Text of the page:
As the environment land management schemes continue to be implemented the Government is undertaking ongoing research and analysis to quantify and refine the impacts these interventions are making.

Lord Benyon
Minister of State (Foreign, Commonwealth and Development Office)
7th Nov 2023
To ask His Majesty's Government what assessment they have made of the contribution that the (1) Sustainable Farming Incentive, (2) Countryside Stewardship, and (3) Landscape Recovery schemes will make to delivering (a) the fifth carbon budget, and (b) the objectives of the Government's Environmental Improvement Plan.

In the Net Zero Growth Plan (published 30 March 2023) and the Environmental Improvement Plan (published 31 January 2023) the Government has set out how its environment land management schemes will contribute to the reduction in carbon emissions and delivering against the ambitious environmental goals.

The Sustainable Farming Incentive (SFI), Countryside Stewardship and Landscape Recovery are key interventions through which the government will support farmers and land managers to deliver on ambitions. A detailed programme of monitoring and modelling supports the design of these interventions and their respective contributions to a range of objectives for the environment and climate.

The SFI will reduce the requirement for fertilisers by incentivising herbal lays or legume mixes. Countryside Stewardship and Landscape Recovery are anticipated to provide large carbon sequestration opportunities through tree planting, peatland restoration and agroforestry as well as continuing to offer capital grants that improve slurry storage all of which will deliver for the fifth carbon budget.

The SFI, Countryside Stewardship and Landscape Recovery are designed to support delivering the goals within the Environmental Improvement Plan. As set out in March 2023, this will include contributions to thriving plants and wildlife, clean air, clean and plentiful water, using resources from nature sustainably, mitigating and adapting to climate change, and enhancing beauty, heritage and engagement with the natural environment.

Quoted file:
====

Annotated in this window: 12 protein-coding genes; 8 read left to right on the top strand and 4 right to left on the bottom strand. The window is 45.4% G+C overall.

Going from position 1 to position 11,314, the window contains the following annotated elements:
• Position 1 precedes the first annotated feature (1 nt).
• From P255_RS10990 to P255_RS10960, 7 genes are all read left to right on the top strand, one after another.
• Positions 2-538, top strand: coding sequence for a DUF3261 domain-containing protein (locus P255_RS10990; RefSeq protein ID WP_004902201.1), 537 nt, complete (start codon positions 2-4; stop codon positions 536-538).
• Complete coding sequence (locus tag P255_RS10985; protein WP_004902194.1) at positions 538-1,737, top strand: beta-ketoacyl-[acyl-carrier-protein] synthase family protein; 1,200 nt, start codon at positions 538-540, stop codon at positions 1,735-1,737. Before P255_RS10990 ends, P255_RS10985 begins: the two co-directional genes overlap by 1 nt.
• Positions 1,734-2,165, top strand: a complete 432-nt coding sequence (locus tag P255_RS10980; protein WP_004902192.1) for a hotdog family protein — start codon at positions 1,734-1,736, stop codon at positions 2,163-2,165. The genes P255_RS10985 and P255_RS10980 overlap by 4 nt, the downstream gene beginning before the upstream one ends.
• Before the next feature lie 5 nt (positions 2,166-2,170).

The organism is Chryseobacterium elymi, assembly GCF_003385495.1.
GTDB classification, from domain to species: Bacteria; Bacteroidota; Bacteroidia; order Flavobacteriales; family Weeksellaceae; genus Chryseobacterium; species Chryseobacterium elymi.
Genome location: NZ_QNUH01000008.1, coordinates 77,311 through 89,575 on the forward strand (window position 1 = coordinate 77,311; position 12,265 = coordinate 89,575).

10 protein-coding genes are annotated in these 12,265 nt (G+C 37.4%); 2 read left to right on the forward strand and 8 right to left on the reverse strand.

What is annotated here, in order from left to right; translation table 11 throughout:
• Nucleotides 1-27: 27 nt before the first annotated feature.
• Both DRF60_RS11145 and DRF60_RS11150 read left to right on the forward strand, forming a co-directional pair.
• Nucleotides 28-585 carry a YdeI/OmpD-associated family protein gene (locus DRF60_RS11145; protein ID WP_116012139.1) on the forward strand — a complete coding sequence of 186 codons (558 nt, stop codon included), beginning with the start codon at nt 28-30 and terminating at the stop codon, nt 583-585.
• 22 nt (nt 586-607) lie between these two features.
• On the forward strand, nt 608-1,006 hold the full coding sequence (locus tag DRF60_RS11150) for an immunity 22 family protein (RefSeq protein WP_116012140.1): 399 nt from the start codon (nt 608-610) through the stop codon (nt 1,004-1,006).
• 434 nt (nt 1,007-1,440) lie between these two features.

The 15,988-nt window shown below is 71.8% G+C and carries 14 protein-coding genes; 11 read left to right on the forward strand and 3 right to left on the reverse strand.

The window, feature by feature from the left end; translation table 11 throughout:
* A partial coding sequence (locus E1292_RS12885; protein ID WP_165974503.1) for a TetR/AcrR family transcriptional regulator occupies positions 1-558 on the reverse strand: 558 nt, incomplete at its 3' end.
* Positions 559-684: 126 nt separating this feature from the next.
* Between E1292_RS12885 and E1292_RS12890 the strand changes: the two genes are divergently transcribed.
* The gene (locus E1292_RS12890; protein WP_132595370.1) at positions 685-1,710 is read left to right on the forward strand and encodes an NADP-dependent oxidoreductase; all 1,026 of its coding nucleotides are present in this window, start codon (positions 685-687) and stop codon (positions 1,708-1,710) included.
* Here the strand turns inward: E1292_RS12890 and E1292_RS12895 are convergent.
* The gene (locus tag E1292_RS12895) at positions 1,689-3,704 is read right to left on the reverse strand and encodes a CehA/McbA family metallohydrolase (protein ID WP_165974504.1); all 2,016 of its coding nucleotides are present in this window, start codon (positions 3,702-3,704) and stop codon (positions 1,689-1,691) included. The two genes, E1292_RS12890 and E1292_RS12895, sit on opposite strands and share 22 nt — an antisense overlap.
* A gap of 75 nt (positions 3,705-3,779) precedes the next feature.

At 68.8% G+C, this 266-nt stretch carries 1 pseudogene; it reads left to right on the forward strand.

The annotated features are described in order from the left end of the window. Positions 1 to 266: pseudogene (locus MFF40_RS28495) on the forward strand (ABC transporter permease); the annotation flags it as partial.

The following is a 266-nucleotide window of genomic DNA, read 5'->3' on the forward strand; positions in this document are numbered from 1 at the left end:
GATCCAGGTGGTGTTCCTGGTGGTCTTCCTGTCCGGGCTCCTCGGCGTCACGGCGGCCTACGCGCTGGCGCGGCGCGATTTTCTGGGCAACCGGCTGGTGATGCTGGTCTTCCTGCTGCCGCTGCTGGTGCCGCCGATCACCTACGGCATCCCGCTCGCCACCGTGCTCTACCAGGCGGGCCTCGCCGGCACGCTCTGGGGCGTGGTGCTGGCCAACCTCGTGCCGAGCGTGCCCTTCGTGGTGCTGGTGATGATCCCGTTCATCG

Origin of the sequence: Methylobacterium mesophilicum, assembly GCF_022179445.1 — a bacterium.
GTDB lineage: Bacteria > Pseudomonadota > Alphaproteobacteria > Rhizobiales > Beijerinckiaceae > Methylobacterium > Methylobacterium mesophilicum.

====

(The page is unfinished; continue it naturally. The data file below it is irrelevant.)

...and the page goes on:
As the environment land management schemes continue to be implemented the Government is undertaking ongoing research and analysis to quantify and refine the impacts these interventions are making and how they are delivering against the goals of the Environment Improvement Plan.

Lord Benyon
Minister of State (Foreign, Commonwealth and Development Office)
20th Mar 2023
To ask His Majesty's Government what recent assessment they have made of the risks to animal and public health posed by individuals calling themselves veterinary nurses, despite not being registered with the Royal College of Veterinary Surgeons; and what plans they have to make "veterinary nurse" a protected title reserved for those who are properly qualified and regulated.

Defra are aware of concerns over people without suitable qualifications calling themselves veterinary nurses. There are over 19,000 veterinary nurses registered with the Royal College of Veterinary Surgeons with appropriate qualifications, although no assessment has been made about the impact of unqualified persons using this title. The protection of the tile “veterinary nurse” is being considered along with other proposals for veterinary legislative reform.

Lord Benyon
Minister of State (Foreign, Commonwealth and Development Office)
26th Oct 2022
To ask His Majesty's Government what steps they are taking to raise awareness of the practice of cropping dogs' ears.

The practice of non-exempted mutilations such as cropping dogs' ears is abhorrent and has rightly been banned in the UK for 15 years.

This Government is committed to eradicating the illegal cropping of dogs ears, not just addressing the practice's promotion on social media. Under the Animal Welfare Act 2006, it is already an offence in England and Wales to carry out a non-exempted mutilation e.g. where it is not carried out for medical purposes, including the cropping of a dog's ears. Now that The Animal Welfare (Sentencing) Act 2021 has come into force, anyone convicted of such an offence, faces being sent to prison for up to 5 years, or receiving an unlimited fine, or both.